The coronavirus pandemic has highlighted the potential of digitization and the introduction of ICT in both public administration and the private sector. In Germany, there is a growing interest in technological solutions for the corporate sector (use of ICT and AI in industry, technology for e-commerce, digitization of services, tools enabling remote work), for state administration (e-government technology, digitization of healthcare) and digitization of schools. Germany plans to complete the construction of the 5G network by 2025 in an effort to provide the possibility of introducing next-generation technologies. In the coming years, the state plans to invest a total of up to trillion CZK in building optical networks. Thanks to the Act on tax support for research and development, not only public but also corporate investments in ICT and digitization will increase in the coming years. The federal government actively supports the development of information and communication technologies and digitization, across disciplines. Digitization and the introduction of ICT in Germany is currently very closely connected with ecology, sustainability and saving energy and other resources.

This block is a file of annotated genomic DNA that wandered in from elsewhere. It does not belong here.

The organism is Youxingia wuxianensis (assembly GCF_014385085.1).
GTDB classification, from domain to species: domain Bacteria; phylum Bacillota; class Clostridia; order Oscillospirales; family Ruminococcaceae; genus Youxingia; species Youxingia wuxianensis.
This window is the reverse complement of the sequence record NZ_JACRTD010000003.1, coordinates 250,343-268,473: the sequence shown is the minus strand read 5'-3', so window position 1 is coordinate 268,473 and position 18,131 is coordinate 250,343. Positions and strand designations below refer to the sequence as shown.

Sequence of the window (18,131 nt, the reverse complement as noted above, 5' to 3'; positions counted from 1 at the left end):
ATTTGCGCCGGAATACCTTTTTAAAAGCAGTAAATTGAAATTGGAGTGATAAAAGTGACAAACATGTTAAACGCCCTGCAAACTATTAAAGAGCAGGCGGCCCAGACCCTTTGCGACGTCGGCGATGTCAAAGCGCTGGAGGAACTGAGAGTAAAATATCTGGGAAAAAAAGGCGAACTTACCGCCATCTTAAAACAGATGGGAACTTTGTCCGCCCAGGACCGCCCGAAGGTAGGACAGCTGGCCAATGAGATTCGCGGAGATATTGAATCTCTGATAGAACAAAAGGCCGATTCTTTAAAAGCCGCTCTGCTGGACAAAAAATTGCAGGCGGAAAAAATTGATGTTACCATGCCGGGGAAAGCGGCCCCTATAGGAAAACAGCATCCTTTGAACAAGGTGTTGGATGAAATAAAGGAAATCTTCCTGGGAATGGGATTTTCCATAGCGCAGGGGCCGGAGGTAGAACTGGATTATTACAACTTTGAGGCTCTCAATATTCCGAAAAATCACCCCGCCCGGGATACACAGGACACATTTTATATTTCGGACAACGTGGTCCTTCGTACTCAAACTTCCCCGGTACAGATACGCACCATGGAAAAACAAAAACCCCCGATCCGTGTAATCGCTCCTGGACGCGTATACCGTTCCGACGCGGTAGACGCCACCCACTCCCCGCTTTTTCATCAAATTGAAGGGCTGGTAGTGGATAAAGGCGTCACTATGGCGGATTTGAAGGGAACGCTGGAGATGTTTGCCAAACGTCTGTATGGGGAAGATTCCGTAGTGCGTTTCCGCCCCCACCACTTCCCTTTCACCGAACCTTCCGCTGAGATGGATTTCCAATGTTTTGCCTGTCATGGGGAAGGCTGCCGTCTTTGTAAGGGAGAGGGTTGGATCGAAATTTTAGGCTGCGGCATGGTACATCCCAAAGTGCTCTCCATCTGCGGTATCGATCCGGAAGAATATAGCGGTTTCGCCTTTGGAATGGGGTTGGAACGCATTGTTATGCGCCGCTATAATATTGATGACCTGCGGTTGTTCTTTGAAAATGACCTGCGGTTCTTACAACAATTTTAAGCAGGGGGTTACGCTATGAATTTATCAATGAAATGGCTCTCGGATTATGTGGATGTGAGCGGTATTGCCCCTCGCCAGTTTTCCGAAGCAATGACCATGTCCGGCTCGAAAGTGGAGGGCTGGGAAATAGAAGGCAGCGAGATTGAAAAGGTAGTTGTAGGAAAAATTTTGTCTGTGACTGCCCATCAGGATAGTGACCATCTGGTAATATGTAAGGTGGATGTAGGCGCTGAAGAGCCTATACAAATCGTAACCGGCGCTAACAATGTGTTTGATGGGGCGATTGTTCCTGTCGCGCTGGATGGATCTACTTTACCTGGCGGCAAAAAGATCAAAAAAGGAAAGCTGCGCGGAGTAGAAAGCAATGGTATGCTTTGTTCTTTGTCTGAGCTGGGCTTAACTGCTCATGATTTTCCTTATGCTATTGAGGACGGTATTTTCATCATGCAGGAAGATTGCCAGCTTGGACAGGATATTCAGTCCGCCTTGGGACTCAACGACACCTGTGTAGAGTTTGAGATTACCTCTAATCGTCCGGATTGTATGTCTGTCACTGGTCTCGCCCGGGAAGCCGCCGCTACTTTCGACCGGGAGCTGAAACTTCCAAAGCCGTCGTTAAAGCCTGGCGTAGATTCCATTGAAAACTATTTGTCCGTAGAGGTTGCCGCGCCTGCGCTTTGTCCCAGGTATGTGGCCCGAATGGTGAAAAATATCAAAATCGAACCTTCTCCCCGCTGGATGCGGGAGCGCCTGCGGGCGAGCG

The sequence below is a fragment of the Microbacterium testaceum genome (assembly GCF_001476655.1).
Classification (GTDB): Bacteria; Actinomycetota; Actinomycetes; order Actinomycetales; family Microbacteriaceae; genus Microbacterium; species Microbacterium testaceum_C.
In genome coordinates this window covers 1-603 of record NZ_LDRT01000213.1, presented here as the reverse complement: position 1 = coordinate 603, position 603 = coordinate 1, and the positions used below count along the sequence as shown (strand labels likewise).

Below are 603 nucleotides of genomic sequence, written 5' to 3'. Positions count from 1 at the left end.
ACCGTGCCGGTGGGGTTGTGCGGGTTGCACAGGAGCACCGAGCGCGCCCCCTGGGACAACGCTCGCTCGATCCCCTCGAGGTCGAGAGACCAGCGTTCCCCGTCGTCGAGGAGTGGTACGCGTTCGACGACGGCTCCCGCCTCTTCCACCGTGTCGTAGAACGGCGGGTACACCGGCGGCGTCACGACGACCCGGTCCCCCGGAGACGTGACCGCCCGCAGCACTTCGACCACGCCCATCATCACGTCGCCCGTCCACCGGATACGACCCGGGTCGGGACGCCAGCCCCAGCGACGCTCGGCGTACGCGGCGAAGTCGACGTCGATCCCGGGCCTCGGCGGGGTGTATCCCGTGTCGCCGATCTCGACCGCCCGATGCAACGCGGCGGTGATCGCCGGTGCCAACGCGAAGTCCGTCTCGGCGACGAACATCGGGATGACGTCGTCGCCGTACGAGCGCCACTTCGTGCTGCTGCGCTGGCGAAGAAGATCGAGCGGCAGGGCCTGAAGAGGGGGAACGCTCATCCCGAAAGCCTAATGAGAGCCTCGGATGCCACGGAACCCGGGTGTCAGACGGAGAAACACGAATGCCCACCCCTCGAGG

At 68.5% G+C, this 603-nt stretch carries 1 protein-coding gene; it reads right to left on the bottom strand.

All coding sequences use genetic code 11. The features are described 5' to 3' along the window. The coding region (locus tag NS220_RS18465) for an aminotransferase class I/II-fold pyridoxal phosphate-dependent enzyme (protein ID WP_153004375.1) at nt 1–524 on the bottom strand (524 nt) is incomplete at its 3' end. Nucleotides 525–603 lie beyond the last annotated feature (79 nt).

Healthcare and pharmaceutical industry

Germany strives for self-sufficiency in the area of ​​so-called critical infrastructure. Therefore, state investments in the field of medical and pharmaceutical production can also be expected. At the same time, they are actively trying to strengthen the presence of pharmaceutical companies on their territory or in neighboring states, this represents a great opportunity for the Czech Republic as well. In 2020, spending on healthcare amounted to approximately CZK 10 trillion, which is 11.2% of GDP, and forecasts expect a year-on-year increase of up to percentage points. A big topic is the aging of the German population and the related plan to build new nursing homes, modernize hospitals or provide more social and spa services. The biggest challenge will be the digitization of patients’ medical records and the overall improvement of online access to patients (including health insurance companies) across Germany. Hand in hand with the planned digitization comes self-sufficiency and independence from the export of medical equipment and medicines from foreign countries, especially from China. Germany will strive to move some pharmaceutical companies to its territory, or on European soil. This could be an opportunity for Czech companies.

Rail and rail transport